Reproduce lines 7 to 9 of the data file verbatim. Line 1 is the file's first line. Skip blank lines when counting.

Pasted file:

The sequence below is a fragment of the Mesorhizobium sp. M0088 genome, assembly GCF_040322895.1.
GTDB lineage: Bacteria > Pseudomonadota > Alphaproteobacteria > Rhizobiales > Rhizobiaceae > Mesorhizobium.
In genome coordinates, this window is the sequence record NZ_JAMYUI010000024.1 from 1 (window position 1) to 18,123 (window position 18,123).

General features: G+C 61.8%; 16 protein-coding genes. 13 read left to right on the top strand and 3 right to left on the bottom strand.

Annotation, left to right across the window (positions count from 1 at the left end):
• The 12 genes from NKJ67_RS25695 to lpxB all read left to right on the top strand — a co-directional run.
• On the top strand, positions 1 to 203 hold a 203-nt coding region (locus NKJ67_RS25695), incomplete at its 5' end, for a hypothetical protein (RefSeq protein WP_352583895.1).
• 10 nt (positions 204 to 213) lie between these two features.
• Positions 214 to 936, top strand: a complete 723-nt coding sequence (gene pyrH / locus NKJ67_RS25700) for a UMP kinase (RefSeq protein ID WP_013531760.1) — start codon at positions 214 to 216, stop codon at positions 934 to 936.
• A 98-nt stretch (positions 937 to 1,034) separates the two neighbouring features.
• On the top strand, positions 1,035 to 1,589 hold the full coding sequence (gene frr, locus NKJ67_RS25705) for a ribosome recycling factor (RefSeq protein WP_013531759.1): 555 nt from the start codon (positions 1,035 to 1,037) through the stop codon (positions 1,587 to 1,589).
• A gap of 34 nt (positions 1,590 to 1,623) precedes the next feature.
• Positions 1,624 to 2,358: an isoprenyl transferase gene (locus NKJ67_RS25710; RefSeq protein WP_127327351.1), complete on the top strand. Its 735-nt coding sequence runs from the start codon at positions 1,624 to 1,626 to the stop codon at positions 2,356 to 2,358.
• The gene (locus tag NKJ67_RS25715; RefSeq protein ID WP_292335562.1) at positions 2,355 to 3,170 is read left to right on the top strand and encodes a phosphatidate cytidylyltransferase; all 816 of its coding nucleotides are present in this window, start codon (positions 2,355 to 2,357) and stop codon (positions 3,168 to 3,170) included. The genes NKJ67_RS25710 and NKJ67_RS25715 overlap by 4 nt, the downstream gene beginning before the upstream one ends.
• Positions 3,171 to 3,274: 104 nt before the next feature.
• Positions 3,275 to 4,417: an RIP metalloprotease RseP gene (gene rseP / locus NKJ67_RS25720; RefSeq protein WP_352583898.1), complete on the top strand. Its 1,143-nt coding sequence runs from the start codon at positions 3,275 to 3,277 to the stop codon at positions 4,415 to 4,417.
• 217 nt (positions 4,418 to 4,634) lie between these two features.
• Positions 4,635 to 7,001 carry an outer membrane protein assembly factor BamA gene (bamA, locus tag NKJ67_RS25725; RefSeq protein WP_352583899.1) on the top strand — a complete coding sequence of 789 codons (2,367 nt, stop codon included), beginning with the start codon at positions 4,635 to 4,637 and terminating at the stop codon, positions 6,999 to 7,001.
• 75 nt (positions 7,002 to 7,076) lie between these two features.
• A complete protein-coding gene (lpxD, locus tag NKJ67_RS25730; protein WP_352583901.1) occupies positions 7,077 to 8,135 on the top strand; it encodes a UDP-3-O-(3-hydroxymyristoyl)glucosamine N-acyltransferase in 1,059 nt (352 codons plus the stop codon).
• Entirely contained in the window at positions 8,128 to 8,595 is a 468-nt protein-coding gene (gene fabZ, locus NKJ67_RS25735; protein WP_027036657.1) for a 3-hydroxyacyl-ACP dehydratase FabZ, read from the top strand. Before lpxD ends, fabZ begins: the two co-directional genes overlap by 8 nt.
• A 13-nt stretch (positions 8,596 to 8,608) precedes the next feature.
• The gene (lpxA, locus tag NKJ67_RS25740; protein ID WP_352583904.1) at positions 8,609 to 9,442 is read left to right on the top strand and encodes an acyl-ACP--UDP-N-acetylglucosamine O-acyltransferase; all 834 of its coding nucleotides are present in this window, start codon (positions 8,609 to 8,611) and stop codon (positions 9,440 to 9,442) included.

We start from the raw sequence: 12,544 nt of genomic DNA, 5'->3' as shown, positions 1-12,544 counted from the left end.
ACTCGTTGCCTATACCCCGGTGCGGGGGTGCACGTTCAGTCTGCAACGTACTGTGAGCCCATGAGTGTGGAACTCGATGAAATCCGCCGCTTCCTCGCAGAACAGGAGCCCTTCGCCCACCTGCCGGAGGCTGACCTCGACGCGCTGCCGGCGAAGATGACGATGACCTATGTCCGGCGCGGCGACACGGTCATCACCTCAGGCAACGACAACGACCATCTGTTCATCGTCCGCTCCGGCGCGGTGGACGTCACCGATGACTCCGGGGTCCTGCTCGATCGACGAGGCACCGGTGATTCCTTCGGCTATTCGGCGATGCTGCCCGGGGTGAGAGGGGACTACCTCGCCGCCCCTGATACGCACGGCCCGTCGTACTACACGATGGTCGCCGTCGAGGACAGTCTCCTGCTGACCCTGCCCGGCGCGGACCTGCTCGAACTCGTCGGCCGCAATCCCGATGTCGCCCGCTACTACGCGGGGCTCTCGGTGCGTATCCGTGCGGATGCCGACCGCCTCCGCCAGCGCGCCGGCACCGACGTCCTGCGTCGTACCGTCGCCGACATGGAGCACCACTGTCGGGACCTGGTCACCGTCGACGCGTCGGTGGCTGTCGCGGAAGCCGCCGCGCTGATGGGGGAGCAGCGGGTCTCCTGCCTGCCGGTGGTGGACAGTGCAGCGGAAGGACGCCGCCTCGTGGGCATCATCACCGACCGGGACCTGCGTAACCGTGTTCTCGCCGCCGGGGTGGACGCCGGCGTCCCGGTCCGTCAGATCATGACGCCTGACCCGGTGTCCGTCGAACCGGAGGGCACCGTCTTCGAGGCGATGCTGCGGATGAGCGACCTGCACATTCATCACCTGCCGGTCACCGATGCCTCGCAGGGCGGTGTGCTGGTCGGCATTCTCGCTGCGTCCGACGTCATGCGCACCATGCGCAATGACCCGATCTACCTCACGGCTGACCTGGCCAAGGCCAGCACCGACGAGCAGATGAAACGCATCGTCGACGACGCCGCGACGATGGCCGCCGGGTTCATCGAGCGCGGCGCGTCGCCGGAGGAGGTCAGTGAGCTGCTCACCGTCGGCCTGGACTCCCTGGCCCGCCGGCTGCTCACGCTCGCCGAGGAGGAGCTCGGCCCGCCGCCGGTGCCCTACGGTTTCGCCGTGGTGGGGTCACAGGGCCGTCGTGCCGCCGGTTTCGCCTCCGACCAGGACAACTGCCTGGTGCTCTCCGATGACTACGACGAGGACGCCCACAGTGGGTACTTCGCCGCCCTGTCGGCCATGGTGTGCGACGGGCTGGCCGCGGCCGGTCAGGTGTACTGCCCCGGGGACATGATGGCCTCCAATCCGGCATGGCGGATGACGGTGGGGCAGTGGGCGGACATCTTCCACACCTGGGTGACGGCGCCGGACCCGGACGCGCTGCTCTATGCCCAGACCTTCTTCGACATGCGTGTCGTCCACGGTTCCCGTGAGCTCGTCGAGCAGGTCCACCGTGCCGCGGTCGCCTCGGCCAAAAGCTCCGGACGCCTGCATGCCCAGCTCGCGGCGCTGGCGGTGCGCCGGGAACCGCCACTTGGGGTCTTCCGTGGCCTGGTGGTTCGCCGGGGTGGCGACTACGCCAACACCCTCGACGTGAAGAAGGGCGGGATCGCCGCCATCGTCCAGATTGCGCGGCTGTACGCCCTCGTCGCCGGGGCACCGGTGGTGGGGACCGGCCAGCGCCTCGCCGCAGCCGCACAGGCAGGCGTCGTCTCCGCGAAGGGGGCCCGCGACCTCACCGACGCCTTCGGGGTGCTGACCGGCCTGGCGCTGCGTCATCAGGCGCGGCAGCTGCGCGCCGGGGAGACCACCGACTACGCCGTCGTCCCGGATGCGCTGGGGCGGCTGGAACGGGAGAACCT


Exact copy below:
• On the top strand, positions 1 to 203 hold a 203-nt coding region (locus NKJ67_RS25695), incomplete at its 5' end, for a hypothetical protein (RefSeq protein WP_352583895.1).
• 10 nt (positions 204 to 213) lie between these two features.
• Positions 214 to 936, top strand: a complete 723-nt coding sequence (gene pyrH / locus NKJ67_RS25700) for a UMP kinase (RefSeq protein ID WP_013531760.1) — start codon at positions 214 to 216, stop codon at positions 934 to 936.